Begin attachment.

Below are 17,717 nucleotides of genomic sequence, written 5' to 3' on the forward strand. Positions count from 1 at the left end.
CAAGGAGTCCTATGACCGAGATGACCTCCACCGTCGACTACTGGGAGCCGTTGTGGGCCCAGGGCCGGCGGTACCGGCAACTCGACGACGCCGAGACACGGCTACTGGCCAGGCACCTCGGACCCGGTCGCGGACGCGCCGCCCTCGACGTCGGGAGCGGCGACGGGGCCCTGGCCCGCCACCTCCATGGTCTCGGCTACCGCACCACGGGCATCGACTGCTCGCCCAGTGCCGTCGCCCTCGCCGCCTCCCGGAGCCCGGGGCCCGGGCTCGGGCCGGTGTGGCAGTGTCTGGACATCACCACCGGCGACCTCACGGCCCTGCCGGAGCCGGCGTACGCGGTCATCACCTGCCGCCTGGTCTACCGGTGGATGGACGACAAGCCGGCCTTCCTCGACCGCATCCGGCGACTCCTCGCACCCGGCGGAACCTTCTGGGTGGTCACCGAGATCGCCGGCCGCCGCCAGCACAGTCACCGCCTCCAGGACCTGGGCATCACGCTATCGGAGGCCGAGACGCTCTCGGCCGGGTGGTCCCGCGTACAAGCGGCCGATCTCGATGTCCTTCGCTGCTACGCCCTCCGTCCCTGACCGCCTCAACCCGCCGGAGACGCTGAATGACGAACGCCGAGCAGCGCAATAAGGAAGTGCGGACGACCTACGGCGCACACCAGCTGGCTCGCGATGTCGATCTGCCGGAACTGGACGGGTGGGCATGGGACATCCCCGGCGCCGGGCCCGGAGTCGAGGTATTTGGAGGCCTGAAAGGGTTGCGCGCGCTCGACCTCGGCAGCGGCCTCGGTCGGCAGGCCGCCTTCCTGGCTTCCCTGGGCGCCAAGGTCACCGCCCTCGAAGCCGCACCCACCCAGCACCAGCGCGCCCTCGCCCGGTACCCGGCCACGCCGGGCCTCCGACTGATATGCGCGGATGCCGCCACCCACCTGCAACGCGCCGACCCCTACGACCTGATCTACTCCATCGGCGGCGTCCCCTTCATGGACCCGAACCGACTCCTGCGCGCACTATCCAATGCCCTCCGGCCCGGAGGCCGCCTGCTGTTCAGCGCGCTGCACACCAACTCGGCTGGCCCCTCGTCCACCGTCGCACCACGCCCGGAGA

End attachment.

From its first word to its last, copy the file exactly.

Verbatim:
Below are 17,717 nucleotides of genomic sequence, written 5' to 3' on the forward strand. Positions count from 1 at the left end.
CAAGGAGTCCTATGACCGAGATGACCTCCACCGTCGACTACTGGGAGCCGTTGTGGGCCCAGGGCCGGCGGTACCGGCAACTCGACGACGCCGAGACACGGCTACTGGCCAGGCACCTCGGACCCGGTCGCGGACGCGCCGCCCTCGACGTCGGGAGCGGCGACGGGGCCCTGGCCCGCCACCTCCATGGTCTCGGCTACCGCACCACGGGCATCGACTGCTCGCCCAGTGCCGTCGCCCTCGCCGCCTCCCGGAGCCCGGGGCCCGGGCTCGGGCCGGTGTGGCAGTGTCTGGACATCACCACCGGCGACCTCACGGCCCTGCCGGAGCCGGCGTACGCGGTCATCACCTGCCGCCTGGTCTACCGGTGGATGGACGACAAGCCGGCCTTCCTCGACCGCATCCGGCGACTCCTCGCACCCGGCGGAACCTTCTGGGTGGTCACCGAGATCGCCGGCCGCCGCCAGCACAGTCACCGCCTCCAGGACCTGGGCATCACGCTATCGGAGGCCGAGACGCTCTCGGCCGGGTGGTCCCGCGTACAAGCGGCCGATCTCGATGTCCTTCGCTGCTACGCCCTCCGTCCCTGACCGCCTCAACCCGCCGGAGACGCTGAATGACGAACGCCGAGCAGCGCAATAAGGAAGTGCGGACGACCTACGGCGCACACCAGCTGGCTCGCGATGTCGATCTGCCGGAACTGGACGGGTGGGCATGGGACATCCCCGGCGCCGGGCCCGGAGTCGAGGTATTTGGAGGCCTGAAAGGGTTGCGCGCGCTCGACCTCGGCAGCGGCCTCGGTCGGCAGGCCGCCTTCCTGGCTTCCCTGGGCGCCAAGGTCACCGCCCTCGAAGCCGCACCCACCCAGCACCAGCGCGCCCTCGCCCGGTACCCGGCCACGCCGGGCCTCCGACTGATATGCGCGGATGCCGCCACCCACCTGCAACGCGCCGACCCCTACGACCTGATCTACTCCATCGGCGGCGTCCCCTTCATGGACCCGAACCGACTCCTGCGCGCACTATCCAATGCCCTCCGGCCCGGAGGCCGCCTGCTGTTCAGCGCGCTGCACACCAACTCGGCTGGCCCCTCGTCCACCGTCGCACCACGCCCGGAGA